Is there a toxic employee in your organization? Is he or she an otherwise high performer? Is he or she is a leadership role?
In movies about workplaces, bad employees are always obvious. They are incompetent. They are arrogant. They are self-serving or clueless. In the real world, it is almost always more complicated than that. Bad employees can be likable people. Quality employees can have significant skill gaps. And, sometimes the highest performers or favored leaders are toxic and doing untold damage.
The Hidden Cost of Toxic Employees
We all agree that negative and disgruntled employees do damage to organizations. So why don’t we just address the behavior, or terminate the employee and move on? Often, leaders don’t see the behavior or the damage until it is too late. Negative people, especially toxic managers and leaders who are otherwise solid employees, cost organizations in subtle ways at first. Productivity decreases among staff in small, but meaningful ways. Employees are less willing to do the extra work that almost all workplaces require. Employees with toxic supervisors are not likely to recommend friends apply when positions become available. Then, turnover starts in earnest as quality people look for new places, either internally or externally. The costs of these issues add up and are long-lasting. Think of the time, effort and cost of hiring and training employees in a department with high turnover caused by a negative manager.
But People Love Her
I once worked with a regional leader from a large, national nonprofit. Her staff absolutely loved her. They were loyal, they followed her lead, and many of them were friends with her outside of work. She seemed like an amazing leader. Then, I saw some behavior that concerned me, and I had the chance to talk with a few former employees. It turned out that she had systematically gotten rid of anyone who had the even the slightest disagreement with her and made sure to promote those who saw things her way. What appeared at first to be a cohesive, supportive and positive organizational culture was anything but that. She had risen through the ranks, been seen a high-performer throughout her career and was being rewarded according to that reputation. Unfortunately, the damage she did to that organization was significant and long-lasting.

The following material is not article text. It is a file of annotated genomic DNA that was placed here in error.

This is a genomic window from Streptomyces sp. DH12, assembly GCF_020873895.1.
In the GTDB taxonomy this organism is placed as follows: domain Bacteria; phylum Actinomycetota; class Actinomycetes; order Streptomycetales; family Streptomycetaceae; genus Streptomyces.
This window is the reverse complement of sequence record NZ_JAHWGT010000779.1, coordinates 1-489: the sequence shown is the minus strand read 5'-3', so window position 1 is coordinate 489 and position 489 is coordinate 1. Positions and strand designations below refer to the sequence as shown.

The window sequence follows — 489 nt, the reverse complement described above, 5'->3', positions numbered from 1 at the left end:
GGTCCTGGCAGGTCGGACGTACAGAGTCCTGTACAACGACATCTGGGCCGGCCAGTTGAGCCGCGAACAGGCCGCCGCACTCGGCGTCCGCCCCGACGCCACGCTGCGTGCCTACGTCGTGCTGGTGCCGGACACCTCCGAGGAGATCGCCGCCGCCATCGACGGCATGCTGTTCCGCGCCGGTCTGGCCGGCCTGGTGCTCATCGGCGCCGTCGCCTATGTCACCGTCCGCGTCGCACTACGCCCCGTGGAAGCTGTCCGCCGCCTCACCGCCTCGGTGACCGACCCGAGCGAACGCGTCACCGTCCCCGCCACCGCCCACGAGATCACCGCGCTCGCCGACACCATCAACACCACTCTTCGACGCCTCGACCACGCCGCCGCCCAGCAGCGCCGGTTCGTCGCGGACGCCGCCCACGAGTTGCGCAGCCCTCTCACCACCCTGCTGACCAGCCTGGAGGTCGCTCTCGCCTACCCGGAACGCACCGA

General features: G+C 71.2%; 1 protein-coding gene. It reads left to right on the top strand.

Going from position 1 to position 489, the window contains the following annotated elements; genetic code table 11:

While that story may seem unique, it is surprisingly common. It is essential that leaders be aware of all aspects of employees’ behavior and not just the standard metrics of performance.
Things to Watch Out For
So, if we want to catch toxic behavior early and deal with it, what should we be looking out for?
- Purposefully misleading, or vague communication
- Withholding information from those who need it
- Building cliques or “alliances” within teams or departments
- Self-promotion, especially at others’ expense
- Lack of transparency
- Disrespectful treatment of others, especially subordinates
- Showing favoritism or applying policies in ways that benefit their own interests
- Only taking tasks that are easy wins, or highlight their talent
- Consistently negative comments or gossip
Once we identify a problematic employee, action is required. Other employees, those who are being impacted, need to see that their leaders are doing something. Address the behavior. Create a plan to correct it that is in accordance with company policies and collective bargaining agreements if those are in place. Continue to work on the issue and let others know, in appropriate ways that you are working on it. If the behavior doesn’t change and you believe it is warranted, start the process of reassigning or terminating the employee.
Jerritt Johnston is the Owner of True North Consultants, which promotes organizational, individual and team growth through challenging, fun and relevant activities and processes. True North is an Authorized Partner for Everything DiSC®and The Five Behaviors of a Cohesive Team™. Looking for a unique adventure or training event for your team? Check out Leadership Giants at Giants Ridge, in Biwabik, MN.